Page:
Plasma levels of 5-FU were measured by using Liquid Chromatography-Mass Spectrometry (LC-MS/MS). 5-Bromouracil (5-BU) was used as an internal standard for the estimation procedure whereas, pure 5-FU powder was used as a reference standard [21]. The mobile phase for liquid chromatography was prepared with acetonitrile and formic acid. Mobile phase A was prepared by adding 0.25 mL of formic acid (final concentration 0.1%) in 250 mL of Milli Q water and sonicated for 15 min for removing any air bubbles. Mobile phase B was prepared with 250 mL of acetonitrile and sonicated for 3 min. The final mobile phase used for the separation was a combination of A and B in a ratio of 30:70. The prepared mobile phase was then infused in the chromatography system in an isocratic method for analyte separation. The solid phase used was a C18 column (Xterra MS, 5 µm pore size, 3.9 × 150 mm length). The needle wash solution was prepared by 80:20 ratio of methanol and Milli Q water respectively. The seal wash was prepared by 90:10 ratio of Milli Q water and methanol respectively. The column wash solution was prepared by 50:50 ratio of methanol and Milli Q water. Other related chromatography and multiple reaction monitoring (MRM) conditions are listed in Table S3 of Supplementary Material.

Preparation of standard solutions for the calibration curve

The stock solutions of 1 mg/mL of 5-FU and 5-BU were prepared by dissolving in methanol-water (50:50 ratio). Working concentrations of 5-FU (10 and 1 μg/mL) were prepared from the stock solution. Working standards for 5-FU of different concentration ranging from 1 ng to 1,000 ng/mL were prepared using drug-free plasma for the calibration curve. The quality controls (QC) of three different concentrations, 75, 300 and 500 ng/mL were prepared to verify the accuracy and precision of the analytic method during the period of sample analysis. The working concentration of 5-BU (100 ng/mL) was prepared with methanol-water (50:50 ratio). The calibration curve was created to determine the unknown concentration of an analyte based on the known standards. The developed method was validated on accounting for linearity of a calibration curve, the slope of the curve, recovery of the standards and matrix effect. A linear curve indicates a proportional increase in signal (response) to the concentration of standards, whereas the slope of the curve, recoveries and matrix effect were measures of sensitivity [22]. The formulae used for calculating the response of the standards and unknown concentration in normalization to the internal standard (5-BU) were given in the Supplementary Material.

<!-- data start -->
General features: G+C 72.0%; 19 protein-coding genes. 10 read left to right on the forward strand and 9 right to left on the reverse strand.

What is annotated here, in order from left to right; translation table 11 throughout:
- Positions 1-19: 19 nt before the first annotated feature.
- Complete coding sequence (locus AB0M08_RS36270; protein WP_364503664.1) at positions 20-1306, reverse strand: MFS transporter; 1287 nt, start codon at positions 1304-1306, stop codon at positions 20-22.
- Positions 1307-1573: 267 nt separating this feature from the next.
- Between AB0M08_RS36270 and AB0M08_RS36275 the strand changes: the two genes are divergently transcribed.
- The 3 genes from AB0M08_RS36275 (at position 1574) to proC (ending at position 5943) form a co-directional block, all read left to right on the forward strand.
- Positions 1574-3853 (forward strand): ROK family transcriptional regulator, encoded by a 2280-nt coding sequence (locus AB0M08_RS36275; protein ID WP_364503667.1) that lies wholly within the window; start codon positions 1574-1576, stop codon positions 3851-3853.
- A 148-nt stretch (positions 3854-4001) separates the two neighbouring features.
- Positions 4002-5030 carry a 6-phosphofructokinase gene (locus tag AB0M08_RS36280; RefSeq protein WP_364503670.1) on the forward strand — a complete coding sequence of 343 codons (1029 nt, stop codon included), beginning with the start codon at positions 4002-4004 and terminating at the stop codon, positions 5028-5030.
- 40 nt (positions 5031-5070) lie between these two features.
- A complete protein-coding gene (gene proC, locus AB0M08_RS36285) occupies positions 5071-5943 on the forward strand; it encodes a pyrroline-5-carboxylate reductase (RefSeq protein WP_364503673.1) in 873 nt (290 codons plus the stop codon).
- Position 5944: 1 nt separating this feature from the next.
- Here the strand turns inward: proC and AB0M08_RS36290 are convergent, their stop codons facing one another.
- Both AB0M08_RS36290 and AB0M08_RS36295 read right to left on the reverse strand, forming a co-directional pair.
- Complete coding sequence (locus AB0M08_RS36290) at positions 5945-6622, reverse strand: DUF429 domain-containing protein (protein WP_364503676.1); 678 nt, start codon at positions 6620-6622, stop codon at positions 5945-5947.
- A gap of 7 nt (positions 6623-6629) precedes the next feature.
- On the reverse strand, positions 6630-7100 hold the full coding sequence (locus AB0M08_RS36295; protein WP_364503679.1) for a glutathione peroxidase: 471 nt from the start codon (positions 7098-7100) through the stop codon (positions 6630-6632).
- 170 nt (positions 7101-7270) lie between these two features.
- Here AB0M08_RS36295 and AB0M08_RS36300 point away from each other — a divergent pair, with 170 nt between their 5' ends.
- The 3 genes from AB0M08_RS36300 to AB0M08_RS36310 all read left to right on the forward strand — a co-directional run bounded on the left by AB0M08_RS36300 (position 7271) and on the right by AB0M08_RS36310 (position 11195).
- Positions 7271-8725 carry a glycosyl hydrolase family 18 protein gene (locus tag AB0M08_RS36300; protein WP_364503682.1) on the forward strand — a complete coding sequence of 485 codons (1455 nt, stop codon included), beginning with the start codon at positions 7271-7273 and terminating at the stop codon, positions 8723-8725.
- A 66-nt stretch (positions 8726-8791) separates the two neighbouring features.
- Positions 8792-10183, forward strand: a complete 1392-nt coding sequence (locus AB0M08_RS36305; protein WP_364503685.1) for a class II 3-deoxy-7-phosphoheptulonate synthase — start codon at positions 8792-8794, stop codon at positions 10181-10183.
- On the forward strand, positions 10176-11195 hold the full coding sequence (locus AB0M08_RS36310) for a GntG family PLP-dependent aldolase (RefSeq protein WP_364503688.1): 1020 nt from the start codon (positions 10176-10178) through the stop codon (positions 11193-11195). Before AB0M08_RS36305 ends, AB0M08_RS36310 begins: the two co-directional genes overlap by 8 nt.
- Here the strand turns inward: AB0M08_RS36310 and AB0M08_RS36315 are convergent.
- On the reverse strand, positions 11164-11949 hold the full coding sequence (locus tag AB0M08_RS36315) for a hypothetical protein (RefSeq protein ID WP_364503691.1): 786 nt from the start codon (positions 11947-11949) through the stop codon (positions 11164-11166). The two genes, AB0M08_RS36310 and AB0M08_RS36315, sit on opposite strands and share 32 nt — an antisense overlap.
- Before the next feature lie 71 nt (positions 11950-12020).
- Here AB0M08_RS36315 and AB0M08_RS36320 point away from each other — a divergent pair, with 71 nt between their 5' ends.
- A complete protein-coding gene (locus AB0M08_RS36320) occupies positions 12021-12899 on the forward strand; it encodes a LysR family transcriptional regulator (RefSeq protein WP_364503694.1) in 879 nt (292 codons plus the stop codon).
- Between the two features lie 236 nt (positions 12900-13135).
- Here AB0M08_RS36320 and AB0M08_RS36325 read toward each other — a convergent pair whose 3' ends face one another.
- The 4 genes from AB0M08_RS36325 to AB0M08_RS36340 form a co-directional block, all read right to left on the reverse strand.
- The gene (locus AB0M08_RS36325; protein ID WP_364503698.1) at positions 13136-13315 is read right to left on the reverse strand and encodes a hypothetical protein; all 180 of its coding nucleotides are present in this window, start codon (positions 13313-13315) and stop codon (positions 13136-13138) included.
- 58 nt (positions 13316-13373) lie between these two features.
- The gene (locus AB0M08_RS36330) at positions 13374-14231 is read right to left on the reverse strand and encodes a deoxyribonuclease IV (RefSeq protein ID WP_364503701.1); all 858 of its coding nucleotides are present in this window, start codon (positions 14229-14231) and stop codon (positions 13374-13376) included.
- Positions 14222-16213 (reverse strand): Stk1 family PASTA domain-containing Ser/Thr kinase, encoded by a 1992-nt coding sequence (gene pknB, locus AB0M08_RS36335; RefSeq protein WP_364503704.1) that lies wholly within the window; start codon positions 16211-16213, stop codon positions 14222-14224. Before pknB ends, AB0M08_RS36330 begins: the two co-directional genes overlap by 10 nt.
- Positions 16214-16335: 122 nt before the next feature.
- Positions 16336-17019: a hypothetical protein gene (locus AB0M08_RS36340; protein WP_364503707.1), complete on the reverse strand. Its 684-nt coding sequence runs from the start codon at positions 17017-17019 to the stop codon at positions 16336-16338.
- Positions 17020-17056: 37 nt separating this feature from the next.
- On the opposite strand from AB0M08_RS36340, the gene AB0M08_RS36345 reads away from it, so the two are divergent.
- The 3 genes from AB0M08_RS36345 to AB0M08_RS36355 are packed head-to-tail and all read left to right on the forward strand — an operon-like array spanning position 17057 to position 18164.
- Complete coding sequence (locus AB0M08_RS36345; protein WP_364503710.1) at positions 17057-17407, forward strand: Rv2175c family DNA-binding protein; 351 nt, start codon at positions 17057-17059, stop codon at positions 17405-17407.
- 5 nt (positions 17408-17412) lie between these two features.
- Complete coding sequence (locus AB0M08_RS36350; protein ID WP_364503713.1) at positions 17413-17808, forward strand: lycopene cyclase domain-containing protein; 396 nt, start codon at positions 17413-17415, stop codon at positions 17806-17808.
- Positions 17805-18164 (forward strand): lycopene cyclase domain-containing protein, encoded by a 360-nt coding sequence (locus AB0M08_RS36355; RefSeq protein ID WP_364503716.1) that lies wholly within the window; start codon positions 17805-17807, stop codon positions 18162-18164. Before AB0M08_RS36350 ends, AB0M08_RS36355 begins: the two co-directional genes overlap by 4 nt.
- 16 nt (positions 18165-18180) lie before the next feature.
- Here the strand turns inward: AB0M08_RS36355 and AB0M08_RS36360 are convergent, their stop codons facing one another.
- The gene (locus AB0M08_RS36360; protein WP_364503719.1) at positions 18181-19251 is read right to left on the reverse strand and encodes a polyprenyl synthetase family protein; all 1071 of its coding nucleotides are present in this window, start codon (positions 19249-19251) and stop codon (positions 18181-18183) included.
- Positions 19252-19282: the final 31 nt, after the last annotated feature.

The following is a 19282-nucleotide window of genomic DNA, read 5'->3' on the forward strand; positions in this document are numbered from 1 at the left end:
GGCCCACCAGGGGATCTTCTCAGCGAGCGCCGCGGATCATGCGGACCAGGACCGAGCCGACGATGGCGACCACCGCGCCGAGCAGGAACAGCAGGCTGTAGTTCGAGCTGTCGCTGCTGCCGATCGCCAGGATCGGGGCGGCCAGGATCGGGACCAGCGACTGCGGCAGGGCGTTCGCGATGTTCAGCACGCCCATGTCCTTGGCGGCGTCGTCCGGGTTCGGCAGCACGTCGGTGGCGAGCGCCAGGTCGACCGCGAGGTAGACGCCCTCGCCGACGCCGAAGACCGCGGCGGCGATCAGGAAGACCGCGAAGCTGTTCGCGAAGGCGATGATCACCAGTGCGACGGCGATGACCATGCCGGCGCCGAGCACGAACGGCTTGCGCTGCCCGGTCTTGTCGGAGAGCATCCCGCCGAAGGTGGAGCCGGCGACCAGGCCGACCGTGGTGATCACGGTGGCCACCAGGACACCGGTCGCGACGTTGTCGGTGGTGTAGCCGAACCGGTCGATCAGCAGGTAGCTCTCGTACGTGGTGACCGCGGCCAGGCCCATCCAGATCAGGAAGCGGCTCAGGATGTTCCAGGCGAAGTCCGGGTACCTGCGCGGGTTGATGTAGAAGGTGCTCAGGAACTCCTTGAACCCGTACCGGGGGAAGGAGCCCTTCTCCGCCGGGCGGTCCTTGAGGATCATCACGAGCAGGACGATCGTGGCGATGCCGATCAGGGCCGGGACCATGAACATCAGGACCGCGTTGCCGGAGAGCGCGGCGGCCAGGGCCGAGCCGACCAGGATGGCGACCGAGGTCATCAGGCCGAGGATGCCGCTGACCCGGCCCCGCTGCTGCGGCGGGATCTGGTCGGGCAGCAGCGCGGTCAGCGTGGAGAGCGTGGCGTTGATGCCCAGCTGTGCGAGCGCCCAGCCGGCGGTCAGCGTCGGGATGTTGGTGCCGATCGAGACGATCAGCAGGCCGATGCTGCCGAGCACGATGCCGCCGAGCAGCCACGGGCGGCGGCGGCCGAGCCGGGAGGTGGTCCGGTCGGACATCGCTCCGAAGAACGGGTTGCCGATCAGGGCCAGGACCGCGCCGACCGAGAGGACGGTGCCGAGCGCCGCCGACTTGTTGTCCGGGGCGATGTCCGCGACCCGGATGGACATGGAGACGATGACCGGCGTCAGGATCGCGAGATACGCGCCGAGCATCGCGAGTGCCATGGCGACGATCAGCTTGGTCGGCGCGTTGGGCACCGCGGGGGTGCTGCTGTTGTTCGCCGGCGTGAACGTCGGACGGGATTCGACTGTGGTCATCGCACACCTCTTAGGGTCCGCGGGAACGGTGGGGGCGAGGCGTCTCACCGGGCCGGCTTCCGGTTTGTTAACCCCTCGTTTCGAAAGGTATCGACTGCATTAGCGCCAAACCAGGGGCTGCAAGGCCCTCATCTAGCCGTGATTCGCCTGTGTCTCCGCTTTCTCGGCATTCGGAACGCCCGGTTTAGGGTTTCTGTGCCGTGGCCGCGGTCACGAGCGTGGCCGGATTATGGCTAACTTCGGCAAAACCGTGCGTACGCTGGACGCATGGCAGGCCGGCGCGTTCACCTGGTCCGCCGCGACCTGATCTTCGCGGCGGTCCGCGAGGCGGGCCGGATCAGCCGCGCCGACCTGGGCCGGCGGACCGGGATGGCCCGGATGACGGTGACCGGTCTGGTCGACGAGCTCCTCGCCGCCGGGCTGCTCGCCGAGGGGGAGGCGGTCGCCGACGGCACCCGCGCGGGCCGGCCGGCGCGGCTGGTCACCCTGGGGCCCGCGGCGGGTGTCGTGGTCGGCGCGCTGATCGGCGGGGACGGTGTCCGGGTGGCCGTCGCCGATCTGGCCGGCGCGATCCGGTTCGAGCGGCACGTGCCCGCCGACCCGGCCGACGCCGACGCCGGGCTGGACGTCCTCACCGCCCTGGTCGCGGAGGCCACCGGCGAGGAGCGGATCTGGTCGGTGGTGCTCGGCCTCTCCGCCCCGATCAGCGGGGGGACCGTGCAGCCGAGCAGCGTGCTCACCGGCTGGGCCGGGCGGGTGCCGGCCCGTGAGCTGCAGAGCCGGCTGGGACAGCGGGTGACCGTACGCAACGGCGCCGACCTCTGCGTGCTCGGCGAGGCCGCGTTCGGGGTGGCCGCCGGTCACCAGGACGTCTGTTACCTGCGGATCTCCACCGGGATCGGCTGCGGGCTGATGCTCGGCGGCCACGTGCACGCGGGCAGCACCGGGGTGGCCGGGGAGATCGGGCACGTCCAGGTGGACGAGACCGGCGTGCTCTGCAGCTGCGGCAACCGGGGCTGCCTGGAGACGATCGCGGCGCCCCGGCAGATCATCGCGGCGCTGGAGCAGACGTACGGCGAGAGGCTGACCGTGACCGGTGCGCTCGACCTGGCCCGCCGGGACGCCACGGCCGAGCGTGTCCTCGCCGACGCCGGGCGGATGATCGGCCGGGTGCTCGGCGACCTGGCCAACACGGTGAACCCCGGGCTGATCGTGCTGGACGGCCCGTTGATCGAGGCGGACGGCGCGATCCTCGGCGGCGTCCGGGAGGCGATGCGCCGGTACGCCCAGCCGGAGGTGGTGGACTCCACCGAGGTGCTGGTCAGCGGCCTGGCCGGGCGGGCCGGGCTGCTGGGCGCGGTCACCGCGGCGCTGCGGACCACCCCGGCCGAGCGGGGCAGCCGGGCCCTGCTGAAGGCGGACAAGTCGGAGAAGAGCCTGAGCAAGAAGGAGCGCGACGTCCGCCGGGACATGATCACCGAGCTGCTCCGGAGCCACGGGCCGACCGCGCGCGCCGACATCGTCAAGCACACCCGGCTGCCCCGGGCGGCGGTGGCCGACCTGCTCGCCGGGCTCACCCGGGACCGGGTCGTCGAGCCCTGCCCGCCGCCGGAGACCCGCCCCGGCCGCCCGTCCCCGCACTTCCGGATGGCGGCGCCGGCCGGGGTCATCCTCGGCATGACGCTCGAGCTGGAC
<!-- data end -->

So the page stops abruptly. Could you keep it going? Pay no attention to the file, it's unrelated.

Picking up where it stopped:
Extraction procedure

The extraction of samples in the present study was done by a simple protein precipitation method using acetonitrile. To each of the 200 µL of the patient sample and calibration standards (1–1,000 ng/mL) an equal amount of 600 µL of acetonitrile containing 60 ng of internal standard i.e., 5-BU was added and vortexed for 30 s for uniformity. In the next step, all the analytes were subjected to centrifugation at 13,500 rpm for 5 min for protein precipitation. Following this 100 µL of clear supernatant was separated and 20 µL of the same was injected into LC-MS/MS for measuring the levels of 5-FU.

Statistics